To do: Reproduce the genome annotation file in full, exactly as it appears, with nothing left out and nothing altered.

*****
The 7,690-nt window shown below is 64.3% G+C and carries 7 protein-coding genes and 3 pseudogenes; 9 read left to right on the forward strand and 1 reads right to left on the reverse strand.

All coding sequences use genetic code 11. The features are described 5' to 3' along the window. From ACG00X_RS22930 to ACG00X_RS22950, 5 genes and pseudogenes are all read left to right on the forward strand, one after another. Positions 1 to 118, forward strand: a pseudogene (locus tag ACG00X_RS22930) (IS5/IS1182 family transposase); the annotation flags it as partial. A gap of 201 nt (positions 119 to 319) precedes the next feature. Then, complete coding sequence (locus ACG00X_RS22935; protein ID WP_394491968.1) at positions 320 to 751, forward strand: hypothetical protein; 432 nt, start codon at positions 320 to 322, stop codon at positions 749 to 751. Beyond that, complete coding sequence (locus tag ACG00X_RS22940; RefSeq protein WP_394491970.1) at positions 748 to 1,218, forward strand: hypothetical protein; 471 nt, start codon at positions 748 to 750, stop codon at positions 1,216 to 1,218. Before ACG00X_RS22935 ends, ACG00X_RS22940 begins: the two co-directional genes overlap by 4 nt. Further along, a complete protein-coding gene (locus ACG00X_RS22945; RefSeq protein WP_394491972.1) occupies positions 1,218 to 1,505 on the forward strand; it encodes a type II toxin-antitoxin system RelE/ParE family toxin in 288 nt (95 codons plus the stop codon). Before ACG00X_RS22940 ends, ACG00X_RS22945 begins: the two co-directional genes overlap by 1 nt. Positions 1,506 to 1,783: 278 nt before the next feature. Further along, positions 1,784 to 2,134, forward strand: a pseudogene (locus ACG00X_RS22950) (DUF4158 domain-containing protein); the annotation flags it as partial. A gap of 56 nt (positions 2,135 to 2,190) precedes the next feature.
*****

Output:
The 7,690-nt window shown below is 64.3% G+C and carries 7 protein-coding genes and 3 pseudogenes; 9 read left to right on the forward strand and 1 reads right to left on the reverse strand.

All coding sequences use genetic code 11. The features are described 5' to 3' along the window. From ACG00X_RS22930 to ACG00X_RS22950, 5 genes and pseudogenes are all read left to right on the forward strand, one after another. Positions 1 to 118, forward strand: a pseudogene (locus tag ACG00X_RS22930) (IS5/IS1182 family transposase); the annotation flags it as partial. A gap of 201 nt (positions 119 to 319) precedes the next feature. Then, complete coding sequence (locus ACG00X_RS22935; protein ID WP_394491968.1) at positions 320 to 751, forward strand: hypothetical protein; 432 nt, start codon at positions 320 to 322, stop codon at positions 749 to 751. Beyond that, complete coding sequence (locus tag ACG00X_RS22940; RefSeq protein WP_394491970.1) at positions 748 to 1,218, forward strand: hypothetical protein; 471 nt, start codon at positions 748 to 750, stop codon at positions 1,216 to 1,218. Before ACG00X_RS22935 ends, ACG00X_RS22940 begins: the two co-directional genes overlap by 4 nt. Further along, a complete protein-coding gene (locus ACG00X_RS22945; RefSeq protein WP_394491972.1) occupies positions 1,218 to 1,505 on the forward strand; it encodes a type II toxin-antitoxin system RelE/ParE family toxin in 288 nt (95 codons plus the stop codon). Before ACG00X_RS22940 ends, ACG00X_RS22945 begins: the two co-directional genes overlap by 1 nt. Positions 1,506 to 1,783: 278 nt before the next feature. Further along, positions 1,784 to 2,134, forward strand: a pseudogene (locus ACG00X_RS22950) (DUF4158 domain-containing protein); the annotation flags it as partial. A gap of 56 nt (positions 2,135 to 2,190) precedes the next feature.